Since its invention in the 1950s, the turbo molecular pump has become the workhorse of modern vacuum technology. But its large size and weight, combined with heavy power consumption, render it unsuitable for portable applications. That means no matter how small the analytical instrument, such as a mass spectrometer or gas sensor, it must be tethered to a device the size of a shoebox to do its job.
But what if a micro vacuum pump could be developed? That was the question DARPA asked of scientists in 2009 in an effort to solve the problem of placing a sensor and vacuum pump that were small and light enough to be mounted on an unmanned aerial vehicle (UAV).
A Honeywell lab team took up this challenge with a new approach. We borrowed a page from conventional turbine compressors and applied the latest silicon micro fabrication techniques. We machined hundreds of thousands of micron-sized turbine blades onto the surface of a silicon wafer the diameter of a penny. When the wafer is rotated at high speed, the result is an ultra-high vacuum in a small chamber, all on less than a watt of energy.
While the pump could solve DARPA’s goal with respect to UAVs, it also could lead to breakthrough applications in other areas. GPS, for instance, is an excellent way to determine location on a mobile device. But a tiny atomic clock embedded on a smartphone -- one enabled by an even smaller and flatter micro vacuum pump -- could vastly improve personal location technology. Sensors powered by this pump could enhance the power of small medical diagnostic instruments, in essence giving them a nose. Longer-term smart-device applications could include sensors that measure air quality or personal health statistics.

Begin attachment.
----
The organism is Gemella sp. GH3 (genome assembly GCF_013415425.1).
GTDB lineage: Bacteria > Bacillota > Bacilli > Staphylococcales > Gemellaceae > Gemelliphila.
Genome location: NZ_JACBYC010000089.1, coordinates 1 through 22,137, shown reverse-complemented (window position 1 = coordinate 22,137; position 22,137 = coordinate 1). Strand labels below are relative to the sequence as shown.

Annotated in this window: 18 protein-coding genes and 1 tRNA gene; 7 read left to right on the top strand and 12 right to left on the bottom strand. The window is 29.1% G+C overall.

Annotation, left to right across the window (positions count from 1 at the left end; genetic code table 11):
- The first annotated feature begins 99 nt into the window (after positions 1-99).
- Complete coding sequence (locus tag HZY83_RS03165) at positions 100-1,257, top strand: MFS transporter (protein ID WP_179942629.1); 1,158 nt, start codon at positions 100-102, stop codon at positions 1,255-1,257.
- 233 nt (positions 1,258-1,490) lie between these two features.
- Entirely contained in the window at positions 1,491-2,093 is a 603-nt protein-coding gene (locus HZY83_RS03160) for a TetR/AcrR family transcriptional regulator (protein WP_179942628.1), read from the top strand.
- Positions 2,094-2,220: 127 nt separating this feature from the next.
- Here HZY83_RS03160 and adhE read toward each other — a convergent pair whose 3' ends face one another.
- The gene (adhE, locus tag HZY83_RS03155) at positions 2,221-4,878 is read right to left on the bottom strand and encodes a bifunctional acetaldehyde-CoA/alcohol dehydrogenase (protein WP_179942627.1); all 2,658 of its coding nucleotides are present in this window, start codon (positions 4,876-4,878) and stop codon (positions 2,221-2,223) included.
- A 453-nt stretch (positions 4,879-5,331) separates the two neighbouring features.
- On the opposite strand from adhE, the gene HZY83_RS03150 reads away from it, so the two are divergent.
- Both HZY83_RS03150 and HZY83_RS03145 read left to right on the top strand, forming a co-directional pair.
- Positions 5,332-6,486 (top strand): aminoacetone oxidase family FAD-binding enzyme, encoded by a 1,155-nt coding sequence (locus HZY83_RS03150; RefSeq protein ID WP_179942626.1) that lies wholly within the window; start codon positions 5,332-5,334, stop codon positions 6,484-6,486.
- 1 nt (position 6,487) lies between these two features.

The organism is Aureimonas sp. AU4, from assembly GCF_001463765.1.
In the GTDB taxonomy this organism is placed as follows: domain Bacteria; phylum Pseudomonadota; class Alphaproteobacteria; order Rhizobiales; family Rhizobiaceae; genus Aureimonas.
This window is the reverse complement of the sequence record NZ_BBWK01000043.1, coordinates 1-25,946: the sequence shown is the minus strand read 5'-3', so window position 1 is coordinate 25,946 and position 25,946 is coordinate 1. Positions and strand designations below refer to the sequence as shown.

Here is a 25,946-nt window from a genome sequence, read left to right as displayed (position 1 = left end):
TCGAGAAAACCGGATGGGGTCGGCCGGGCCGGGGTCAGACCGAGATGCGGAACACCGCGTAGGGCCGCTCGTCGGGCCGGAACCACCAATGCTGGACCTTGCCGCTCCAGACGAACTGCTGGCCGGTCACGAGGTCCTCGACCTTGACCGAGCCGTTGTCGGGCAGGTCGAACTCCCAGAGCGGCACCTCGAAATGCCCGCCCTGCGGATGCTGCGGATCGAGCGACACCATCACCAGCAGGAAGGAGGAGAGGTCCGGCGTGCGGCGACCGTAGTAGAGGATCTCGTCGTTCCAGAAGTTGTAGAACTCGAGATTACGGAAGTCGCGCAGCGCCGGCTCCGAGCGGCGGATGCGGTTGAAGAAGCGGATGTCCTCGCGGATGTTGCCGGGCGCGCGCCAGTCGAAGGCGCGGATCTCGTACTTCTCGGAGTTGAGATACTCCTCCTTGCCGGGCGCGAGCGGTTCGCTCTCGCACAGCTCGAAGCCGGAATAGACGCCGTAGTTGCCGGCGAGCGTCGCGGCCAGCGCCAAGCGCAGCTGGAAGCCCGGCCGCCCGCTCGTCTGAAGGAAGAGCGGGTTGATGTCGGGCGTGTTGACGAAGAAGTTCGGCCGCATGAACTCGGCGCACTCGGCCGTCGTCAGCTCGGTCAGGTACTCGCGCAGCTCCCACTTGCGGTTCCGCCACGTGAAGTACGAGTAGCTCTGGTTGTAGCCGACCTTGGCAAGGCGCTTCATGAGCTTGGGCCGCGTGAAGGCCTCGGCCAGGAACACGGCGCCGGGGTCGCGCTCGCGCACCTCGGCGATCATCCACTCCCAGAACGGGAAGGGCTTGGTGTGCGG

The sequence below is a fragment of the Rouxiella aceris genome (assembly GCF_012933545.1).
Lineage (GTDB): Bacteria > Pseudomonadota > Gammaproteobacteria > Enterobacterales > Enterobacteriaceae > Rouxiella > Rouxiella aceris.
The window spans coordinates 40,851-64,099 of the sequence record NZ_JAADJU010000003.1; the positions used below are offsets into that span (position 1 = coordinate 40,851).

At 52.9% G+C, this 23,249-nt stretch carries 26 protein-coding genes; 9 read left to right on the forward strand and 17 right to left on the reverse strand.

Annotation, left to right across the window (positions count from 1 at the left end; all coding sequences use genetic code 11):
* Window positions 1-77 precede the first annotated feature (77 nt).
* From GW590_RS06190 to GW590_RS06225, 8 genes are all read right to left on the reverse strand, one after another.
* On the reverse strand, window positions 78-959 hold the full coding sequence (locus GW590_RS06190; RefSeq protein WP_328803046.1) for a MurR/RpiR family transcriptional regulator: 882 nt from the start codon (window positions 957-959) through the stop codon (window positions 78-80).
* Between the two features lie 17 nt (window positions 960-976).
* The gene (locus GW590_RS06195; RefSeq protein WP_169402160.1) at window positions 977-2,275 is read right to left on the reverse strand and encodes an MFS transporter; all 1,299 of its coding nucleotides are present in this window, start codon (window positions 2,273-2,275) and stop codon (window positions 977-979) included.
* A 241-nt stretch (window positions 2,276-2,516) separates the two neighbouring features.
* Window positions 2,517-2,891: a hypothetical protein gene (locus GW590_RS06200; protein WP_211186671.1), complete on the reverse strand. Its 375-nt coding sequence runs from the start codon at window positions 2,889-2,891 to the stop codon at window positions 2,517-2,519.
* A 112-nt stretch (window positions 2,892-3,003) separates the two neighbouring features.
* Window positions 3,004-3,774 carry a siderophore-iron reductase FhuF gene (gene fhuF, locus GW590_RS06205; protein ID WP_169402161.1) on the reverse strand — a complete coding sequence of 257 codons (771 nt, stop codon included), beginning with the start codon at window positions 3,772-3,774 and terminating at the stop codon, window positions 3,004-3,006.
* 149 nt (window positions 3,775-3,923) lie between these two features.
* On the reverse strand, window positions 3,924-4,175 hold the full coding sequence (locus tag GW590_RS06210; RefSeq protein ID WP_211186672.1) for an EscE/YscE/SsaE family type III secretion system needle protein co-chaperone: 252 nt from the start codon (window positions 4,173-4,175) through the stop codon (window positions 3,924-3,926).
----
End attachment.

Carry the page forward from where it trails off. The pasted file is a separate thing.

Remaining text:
Near term, the micro vacuum pump could lead to the development of a universal gas detector for commercial-industrial applications. Currently, most gas detectors are gas specific, so you need a specific detector for each gas you’re measuring. With a micro vacuum pump, one device based on mass spectrometry could be programmed with software to measure 20 different gases simultaneously, and the entire apparatus could be part of a portable field device or mounted on a wall. We continue to work with our partners to determine potential applications for this miniature pump, which over time could turn out to be a whole new kind of workhorse.
Wei Yang, Ph.D, joined Honeywell in 1995 and is currently a principal research scientist at the company’s Sensors and Wireless Laboratories in Plymouth, Minn.